Seven Malaysians that were tipped for the top but fell short

Over the years, Malaysia has produced some talented footballers, but not all lived up their potential for various reasons - ranging from injury, unfortunate accidents or simply not having enough self-belief...

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Thamil struggled to impress then Penang coach Ashley Westwood and has remained a free agent since

Things have gone so wrong for Thamil since he left Harimau Muda ahead of the 2014 season.

Once among Malaysia’s leading Under-23 strikers, 2014 marked the start of his woes in football as he struggled to make the grade. The 2009 AFF Under-19 Championship topscorer had injuries but it was also down to his attitude that saw his career take a turn for the worse.

A frontman role with the Red Giants was simply beyond reach considering the form Paulo Rangel was in, but Thamil managed 15 starts from the flanks. He scored two goals but a back injury ruled him out of the 2014 Asian Games.

The 2011 SEA Games gold medallist returned to full fitness in 2015 but he fell down the pecking order and barely showed his determination to get back into the matchday squad as the pounds piled up. He signed for second tier KL in 2016 but struggled to become a regular.

Thamil had trials at Penang for the 2017 campaign but the 27-year-old struggled to impress then coach Ashley Westwood and has remained a free agent since.


Once labelled the next Azizol Abu Haniffah, Azrul trained in Germany with Wolfsburg in 1993, before being part of Malaysia's 1996 Olympic qualification squad under Claude Le Roy.

The Kuala Lumpur youngster was a key figure in a young Harimau Malaya squad that headed to France for the 1995 Tournoi Espoirs de Toulon, a leading under-20 tournament.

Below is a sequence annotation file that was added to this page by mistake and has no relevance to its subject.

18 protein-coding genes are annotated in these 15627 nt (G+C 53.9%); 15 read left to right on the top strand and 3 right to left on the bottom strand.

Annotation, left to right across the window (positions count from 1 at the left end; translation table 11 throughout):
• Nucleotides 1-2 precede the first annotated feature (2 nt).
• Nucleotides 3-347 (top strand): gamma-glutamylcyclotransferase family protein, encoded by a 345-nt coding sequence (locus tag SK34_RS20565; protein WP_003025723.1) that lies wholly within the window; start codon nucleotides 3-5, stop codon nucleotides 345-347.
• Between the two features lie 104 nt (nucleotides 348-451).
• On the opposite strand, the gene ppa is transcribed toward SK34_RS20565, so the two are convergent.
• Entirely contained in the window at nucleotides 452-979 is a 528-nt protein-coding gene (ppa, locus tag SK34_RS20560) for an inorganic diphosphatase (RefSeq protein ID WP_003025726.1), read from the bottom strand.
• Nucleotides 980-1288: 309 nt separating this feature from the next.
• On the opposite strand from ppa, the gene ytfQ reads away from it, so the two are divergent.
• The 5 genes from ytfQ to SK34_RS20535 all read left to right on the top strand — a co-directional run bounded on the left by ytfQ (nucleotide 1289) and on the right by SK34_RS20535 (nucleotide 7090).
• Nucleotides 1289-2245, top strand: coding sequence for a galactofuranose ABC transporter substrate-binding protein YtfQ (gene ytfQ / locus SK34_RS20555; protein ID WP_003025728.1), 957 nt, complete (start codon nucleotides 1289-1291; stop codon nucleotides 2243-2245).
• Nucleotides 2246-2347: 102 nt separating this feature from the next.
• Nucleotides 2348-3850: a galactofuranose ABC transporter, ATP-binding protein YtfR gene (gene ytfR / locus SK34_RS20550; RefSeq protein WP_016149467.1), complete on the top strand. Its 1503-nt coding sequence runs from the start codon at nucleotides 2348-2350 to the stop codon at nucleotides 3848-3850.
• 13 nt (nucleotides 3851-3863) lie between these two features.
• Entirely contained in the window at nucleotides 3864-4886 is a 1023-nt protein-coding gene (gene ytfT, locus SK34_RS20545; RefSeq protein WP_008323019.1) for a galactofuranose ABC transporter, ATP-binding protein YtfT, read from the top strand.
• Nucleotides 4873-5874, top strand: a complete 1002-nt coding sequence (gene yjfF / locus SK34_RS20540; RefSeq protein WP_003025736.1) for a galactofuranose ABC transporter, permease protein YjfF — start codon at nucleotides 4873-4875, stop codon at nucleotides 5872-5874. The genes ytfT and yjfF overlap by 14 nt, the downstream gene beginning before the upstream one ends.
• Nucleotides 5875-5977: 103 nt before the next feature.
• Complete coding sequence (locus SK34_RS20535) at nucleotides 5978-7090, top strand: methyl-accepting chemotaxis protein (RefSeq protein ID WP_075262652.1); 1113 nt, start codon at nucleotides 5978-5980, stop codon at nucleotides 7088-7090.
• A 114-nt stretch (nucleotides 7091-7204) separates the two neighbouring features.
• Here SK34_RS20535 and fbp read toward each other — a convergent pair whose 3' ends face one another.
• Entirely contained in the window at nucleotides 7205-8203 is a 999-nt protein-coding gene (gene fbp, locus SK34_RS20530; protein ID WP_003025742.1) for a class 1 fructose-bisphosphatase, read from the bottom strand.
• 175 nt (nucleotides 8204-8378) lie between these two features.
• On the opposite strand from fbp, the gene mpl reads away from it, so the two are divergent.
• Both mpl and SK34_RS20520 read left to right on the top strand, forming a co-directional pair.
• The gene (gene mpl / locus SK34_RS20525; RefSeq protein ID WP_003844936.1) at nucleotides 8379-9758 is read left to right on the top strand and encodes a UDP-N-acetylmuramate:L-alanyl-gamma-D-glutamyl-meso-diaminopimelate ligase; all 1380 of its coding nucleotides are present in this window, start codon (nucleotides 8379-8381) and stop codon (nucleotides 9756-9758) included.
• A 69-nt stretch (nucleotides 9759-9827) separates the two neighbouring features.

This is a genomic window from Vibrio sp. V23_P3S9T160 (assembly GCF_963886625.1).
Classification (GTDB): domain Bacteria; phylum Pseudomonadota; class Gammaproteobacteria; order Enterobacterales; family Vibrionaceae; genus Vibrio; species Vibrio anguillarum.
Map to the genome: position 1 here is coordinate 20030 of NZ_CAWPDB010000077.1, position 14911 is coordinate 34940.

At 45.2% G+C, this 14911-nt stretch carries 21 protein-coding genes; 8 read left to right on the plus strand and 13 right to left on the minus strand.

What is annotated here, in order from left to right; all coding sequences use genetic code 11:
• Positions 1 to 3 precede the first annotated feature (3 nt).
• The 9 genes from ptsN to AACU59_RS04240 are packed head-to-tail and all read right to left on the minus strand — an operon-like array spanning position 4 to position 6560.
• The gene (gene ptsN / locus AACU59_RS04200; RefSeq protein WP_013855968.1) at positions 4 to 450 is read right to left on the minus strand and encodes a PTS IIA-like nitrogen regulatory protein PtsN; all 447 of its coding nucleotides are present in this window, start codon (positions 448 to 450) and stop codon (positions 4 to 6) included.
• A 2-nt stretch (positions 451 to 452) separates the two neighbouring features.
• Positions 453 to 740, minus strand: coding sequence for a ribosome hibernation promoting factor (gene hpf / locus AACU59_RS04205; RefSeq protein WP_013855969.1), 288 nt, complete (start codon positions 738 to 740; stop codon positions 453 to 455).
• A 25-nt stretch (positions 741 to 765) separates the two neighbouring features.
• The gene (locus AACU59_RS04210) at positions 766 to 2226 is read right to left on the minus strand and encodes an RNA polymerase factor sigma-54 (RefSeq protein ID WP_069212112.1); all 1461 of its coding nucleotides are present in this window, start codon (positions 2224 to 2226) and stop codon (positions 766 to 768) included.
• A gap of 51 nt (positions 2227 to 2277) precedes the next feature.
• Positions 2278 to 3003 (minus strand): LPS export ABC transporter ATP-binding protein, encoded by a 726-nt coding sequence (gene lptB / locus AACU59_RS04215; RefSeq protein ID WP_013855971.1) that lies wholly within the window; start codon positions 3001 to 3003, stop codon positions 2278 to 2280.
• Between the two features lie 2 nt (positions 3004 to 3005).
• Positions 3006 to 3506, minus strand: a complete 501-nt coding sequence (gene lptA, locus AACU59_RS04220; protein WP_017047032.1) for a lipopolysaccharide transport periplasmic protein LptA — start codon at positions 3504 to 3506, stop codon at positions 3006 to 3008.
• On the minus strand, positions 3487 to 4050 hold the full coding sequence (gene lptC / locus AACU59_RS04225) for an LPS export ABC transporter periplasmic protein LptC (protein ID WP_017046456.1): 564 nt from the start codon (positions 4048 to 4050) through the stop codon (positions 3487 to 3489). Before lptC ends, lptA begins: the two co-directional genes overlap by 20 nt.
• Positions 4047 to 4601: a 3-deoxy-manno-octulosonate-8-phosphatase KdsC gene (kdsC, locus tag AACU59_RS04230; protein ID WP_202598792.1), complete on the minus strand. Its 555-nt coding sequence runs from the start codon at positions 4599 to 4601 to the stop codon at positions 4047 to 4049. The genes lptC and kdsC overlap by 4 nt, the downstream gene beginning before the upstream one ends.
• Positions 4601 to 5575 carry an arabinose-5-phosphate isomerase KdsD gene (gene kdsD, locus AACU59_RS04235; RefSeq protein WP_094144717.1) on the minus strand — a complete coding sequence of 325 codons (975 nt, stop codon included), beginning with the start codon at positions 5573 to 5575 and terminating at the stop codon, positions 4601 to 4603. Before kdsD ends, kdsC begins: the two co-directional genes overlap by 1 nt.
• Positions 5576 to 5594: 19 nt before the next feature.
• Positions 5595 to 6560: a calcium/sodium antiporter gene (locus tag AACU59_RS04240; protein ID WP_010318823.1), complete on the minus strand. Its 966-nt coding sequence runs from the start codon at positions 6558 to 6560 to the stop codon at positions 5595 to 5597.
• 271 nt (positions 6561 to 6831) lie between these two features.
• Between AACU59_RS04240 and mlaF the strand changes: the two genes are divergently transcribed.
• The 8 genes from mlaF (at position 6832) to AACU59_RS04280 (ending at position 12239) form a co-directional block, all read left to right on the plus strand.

Azrul had already impressed a scout despite Malaysia suffering a 3-0 defeat to Angola in the opening match, with talks of a potential RM1 million move to French side Montpellier.


Yet the world came crashing down on his career, when an 11th-minute tackle from England's Phil Neville resulted in a knee injury that Azrul would never really recover from.

He returned after surgery and had some domestic success with Perak and Negeri Sembilan, but the midfielder never played for Malaysia again.


Gopinath was groomed for great things by the Kuala Lumpur Football Association (KLFA) and its former city Mayor Tan Sri Elyas Omar from a young age and had been playing for KL’s age-group teams since the age of 12 in 1986, scoring plenty of goals.

KL tied him to a five-year contract and sent him on a stint in England with Aston Villa in December 1991. He returned after three months and had another European stint for six months, this time with German club Bayer Leverkusen.

Photo: Supplied

Two anterior cruciate ligament (ACL) injuries, however, curtailed his growth. The first was sustained at the Malaysian Games in Johor in 1992 and while he returned to play for KL, a second ACL injury in 1995 marked the begining of the end.

He joined Perak to salvage his career in 1996 before joining FAM Cup debutants Malay Mail FC (now defunct) in 1997.

Gopinath left for Hong Kong at the age of 24 in 1998 and majored in Sports Science at the Hong Kong Sports Institute. He also once served the AC Milan Soccer School there in an advisory role.


Jalil can only look back to a career that could have been had he not suffered a nerve disorder at a young age, one that has left him paralysed waist down and wheelchair bound.

He caught the attention of national scouts while playing for his school and Pahang as a teenager and was roped into the national youth side in 1988.

The former striker has been on a wheelchair for the past 15 years and is also suffering from tuberculosis

He later moved to the Kedah youth set-up, moving up the ranks and playing for the senior team for five seasons before being forced to call it quits.

According to local reports, the former striker has been on a wheelchair for the past 15 years and is also suffering from tuberculosis, which has spread to the bone.